Whose Job Is It to Get Bodies in the Door at Local Shows? Scenesters Duke It Out on Message Board

There was an interesting exchange over at The Shizz this month, as promoters and bands from Phoenix band duked it out over an age-old question: "Who's supposed to promote this show, and who is on the hook if it fails?"

The debate started, innocently enough, after a newbie asked how legit an offer to open a show at a Tempe club seemed. Basically, a national agency offered this dude's band the chance to play the club in exchange for selling a certain number of tickets, but that seemed like an "odd business model" to him so he thought he'd check in with the folks at The Shizz, where a certain segment of Phoenix's indie-band scene congregates.

After agreement that the deal the dude was offered sounded terrible (it's called Pay To Play and no one likes it) the real debate started. Some of our favorite Shizzers, jeremx and joe.distort, started bitching about how lazy local bands are nowadays.

"Bands are just lazy and don't want it bad enough these days," wrote jeremx.

"I know bands that don't promote, don't draw, and all bail out after they are done playing. Compared to a band that actually does those things, you would be losing money. Then these same kids wonder why no one books them," offered joe.distort.

Skeksis did not agree:

"Honestly, I'd love to hear the economic reasoning behind that statement. Five people is still more than the zero that would be there without this hypothetical band. If this band has $200 guarantee or something, then, yeah, you're losing money. A lot of places around here don't offer any guarantee plus the band pays the soundguy (out of door proceeds). So it costs the venue almost nothing to have a band perform... A few pennies for electricity, maybe a handful of drink tokens. Easily offset by the five folks who turned out."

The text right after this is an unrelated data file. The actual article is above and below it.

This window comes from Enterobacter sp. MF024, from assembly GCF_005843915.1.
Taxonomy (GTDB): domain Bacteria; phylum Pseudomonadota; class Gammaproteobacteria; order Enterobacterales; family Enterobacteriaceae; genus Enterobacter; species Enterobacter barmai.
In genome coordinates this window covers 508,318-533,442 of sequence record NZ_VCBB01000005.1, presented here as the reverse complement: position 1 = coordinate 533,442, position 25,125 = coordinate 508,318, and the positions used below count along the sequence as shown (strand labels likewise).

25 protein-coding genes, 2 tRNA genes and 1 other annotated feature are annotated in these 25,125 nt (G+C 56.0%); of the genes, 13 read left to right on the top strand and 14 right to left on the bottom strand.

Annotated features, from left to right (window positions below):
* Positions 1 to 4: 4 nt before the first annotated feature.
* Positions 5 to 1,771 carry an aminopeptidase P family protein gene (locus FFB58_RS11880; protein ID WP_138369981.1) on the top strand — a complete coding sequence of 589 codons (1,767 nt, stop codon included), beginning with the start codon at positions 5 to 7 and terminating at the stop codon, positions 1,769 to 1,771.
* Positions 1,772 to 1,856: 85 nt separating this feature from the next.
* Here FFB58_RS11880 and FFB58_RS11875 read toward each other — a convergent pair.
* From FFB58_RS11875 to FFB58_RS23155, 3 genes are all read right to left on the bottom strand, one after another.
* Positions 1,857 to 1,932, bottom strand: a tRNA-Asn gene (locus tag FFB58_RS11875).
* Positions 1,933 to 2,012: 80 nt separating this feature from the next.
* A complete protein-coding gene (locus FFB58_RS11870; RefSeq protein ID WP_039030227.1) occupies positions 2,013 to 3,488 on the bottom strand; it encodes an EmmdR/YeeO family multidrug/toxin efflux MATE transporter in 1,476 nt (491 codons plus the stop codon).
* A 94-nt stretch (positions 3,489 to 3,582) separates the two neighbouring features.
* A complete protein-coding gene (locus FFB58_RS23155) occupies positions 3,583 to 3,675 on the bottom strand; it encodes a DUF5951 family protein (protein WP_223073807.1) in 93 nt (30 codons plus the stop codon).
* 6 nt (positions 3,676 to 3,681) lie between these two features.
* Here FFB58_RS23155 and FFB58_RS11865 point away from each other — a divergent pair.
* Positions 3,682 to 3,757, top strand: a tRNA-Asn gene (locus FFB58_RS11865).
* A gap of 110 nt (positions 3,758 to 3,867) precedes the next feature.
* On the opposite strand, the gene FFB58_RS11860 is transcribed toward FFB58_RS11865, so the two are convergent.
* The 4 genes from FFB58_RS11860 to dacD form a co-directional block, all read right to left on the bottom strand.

Someone else pointed out that there are smaller additional costs like "soundguy, electricity, door guy, staff, advertising, drink tickets, rent, licensing." So Tony from Emperors of Japan then jumped in:

"I'm not trying to instigate because I realize those are all valid expenses, but if you're open anyways (like a bar would be open, versus a venue like Trunk Space which wouldn't be open unless there was a show) don't a lot of those become sunk costs? With the exception of sound guy, wouldn't you need to pay for all that whether there was a band or not?"

No, someone responds, you don't really need a doorman or serious security if there's no show. This is when ol' Skesis, a veteran of the wedding band thing, starts to get pissy.

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"The band is providing a service, just like your staff," Skesis writes. "Except you expect a band at near-zero cost to 1) be well rehearsed (say six hours prep for the gig [for] four members [at] say $20 per hour [equals a value of] $480); 2) provide instruments amps drums (average value $1,000 per person equals $4,000, but spread over many gigs; 3) haul their own gear and perform (when I did weddings, I got paid $100 per hour [which equals] another $400-800); and 4) promote the heck out the gig and your sorry venue (hard to estimate value, but it's not insignificant).... And yet bands all over Phoenix play and consider $50 and two drinks a real good night and get shit for being lazy? Bah. Maybe if you paid bands more than a tiny fraction of their worth, you could reasonably expect them to work even harder. But really, for them it's a cost with no benefit. The irrationality hurts to think about."

Then, HNIC checks back in:

"Actually, wrong, many nights I bartend and for some reason can ring in better numbers than some shows... I'm not trying to take away from 'your art' but the reality is bands in this town have gotten lazier while I end up working twice as hard to get the word out. That's the sad reason why pay to play is rearing its ugly head for some venues. It just sucks for the future..."